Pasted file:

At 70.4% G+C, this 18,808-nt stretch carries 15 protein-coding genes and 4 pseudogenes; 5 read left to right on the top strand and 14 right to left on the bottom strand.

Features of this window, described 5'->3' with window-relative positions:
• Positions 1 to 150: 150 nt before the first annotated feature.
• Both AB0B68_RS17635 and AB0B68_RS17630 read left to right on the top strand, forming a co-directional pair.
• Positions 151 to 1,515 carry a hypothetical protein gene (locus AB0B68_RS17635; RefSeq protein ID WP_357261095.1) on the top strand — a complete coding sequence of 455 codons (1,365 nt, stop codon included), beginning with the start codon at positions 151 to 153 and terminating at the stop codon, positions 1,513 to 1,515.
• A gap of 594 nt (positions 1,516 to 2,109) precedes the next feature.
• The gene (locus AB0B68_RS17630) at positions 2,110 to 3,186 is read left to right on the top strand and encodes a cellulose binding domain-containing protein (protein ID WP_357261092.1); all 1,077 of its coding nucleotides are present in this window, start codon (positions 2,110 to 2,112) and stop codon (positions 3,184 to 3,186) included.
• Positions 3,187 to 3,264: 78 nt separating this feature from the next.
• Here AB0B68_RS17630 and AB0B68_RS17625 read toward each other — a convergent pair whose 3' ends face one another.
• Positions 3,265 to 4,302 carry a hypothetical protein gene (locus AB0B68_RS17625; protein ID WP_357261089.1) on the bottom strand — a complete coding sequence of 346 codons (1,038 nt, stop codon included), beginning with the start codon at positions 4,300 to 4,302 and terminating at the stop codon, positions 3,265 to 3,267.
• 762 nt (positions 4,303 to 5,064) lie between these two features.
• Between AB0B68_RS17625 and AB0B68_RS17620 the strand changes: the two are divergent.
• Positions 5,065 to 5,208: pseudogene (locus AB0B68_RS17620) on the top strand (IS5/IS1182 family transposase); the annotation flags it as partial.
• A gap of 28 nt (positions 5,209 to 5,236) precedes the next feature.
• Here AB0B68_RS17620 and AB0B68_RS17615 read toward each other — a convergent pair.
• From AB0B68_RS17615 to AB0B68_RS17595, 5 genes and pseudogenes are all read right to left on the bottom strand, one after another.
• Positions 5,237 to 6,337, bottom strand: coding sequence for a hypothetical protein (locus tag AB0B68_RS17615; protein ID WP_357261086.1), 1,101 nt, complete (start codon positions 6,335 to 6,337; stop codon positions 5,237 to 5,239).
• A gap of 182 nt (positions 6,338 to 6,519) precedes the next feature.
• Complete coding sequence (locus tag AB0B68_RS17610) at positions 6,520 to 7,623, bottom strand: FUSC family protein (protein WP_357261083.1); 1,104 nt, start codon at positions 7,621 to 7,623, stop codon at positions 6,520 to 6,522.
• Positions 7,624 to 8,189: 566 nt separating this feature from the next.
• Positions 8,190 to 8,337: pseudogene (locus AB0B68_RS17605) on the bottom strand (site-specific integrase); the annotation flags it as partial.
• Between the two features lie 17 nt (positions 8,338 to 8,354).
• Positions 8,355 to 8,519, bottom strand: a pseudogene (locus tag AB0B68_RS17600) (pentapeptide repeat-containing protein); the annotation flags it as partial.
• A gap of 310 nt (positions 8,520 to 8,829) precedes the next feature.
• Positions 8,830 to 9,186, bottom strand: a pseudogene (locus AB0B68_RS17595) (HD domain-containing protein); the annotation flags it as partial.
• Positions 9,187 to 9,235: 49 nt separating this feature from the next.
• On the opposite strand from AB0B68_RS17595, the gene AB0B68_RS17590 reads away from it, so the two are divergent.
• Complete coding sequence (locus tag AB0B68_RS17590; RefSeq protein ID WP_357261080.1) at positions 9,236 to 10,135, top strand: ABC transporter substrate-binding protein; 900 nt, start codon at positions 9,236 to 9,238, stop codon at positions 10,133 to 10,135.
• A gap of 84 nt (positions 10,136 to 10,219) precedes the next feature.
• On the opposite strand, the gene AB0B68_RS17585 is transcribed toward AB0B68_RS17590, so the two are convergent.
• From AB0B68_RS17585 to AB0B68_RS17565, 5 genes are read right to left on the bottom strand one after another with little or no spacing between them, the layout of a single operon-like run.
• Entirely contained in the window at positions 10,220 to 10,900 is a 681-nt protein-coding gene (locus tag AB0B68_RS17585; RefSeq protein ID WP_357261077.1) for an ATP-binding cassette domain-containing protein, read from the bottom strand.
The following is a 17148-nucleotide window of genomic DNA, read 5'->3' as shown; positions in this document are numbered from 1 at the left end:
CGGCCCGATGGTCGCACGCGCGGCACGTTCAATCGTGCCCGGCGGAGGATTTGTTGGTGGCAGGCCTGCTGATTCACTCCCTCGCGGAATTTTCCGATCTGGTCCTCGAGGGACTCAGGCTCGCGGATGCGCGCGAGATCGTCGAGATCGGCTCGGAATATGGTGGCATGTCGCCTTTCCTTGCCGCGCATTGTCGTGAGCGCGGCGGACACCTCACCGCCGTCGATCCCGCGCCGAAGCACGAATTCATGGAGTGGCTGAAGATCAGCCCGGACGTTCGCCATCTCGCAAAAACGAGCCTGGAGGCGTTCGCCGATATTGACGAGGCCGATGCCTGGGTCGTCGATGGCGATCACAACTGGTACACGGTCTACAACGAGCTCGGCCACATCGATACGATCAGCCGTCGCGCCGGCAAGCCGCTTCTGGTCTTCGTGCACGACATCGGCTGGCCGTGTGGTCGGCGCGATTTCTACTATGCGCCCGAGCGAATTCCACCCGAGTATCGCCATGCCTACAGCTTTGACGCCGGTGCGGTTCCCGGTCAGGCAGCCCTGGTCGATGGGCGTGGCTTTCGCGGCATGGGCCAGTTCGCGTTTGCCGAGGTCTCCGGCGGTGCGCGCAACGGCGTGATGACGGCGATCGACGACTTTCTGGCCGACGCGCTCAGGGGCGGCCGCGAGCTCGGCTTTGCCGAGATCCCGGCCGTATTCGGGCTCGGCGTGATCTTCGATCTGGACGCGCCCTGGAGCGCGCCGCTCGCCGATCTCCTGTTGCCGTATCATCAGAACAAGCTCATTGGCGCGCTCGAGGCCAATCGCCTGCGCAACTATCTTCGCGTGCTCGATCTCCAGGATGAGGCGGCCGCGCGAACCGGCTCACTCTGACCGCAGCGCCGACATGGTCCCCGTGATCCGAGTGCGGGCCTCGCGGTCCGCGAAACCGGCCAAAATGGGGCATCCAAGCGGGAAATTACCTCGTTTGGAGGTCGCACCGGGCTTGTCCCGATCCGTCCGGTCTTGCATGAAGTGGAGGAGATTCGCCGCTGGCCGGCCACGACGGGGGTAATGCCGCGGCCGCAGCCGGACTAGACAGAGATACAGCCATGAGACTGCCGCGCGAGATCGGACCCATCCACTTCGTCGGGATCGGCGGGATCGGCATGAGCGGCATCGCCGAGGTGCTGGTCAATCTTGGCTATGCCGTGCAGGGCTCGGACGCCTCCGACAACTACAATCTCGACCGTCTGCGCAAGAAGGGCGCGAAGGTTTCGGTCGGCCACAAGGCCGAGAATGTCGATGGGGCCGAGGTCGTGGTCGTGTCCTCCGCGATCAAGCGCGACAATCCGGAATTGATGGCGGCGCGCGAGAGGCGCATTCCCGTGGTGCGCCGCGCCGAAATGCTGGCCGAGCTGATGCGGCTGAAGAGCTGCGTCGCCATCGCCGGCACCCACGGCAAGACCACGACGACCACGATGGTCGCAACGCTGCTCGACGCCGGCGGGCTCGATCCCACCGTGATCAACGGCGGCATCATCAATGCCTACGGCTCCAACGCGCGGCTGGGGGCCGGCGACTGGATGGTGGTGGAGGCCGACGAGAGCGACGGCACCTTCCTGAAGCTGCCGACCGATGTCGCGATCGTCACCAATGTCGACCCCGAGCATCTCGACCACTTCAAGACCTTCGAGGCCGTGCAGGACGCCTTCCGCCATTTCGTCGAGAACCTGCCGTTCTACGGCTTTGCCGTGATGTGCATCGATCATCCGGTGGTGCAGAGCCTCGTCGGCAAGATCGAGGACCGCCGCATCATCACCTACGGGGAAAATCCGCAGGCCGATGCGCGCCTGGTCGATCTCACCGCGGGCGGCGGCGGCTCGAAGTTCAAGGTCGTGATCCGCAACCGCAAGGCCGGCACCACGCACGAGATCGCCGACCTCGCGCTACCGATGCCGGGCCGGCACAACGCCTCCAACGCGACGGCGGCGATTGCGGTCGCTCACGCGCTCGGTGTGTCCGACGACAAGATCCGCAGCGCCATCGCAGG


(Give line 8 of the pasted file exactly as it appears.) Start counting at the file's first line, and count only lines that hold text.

• Positions 3,187 to 3,264: 78 nt separating this feature from the next.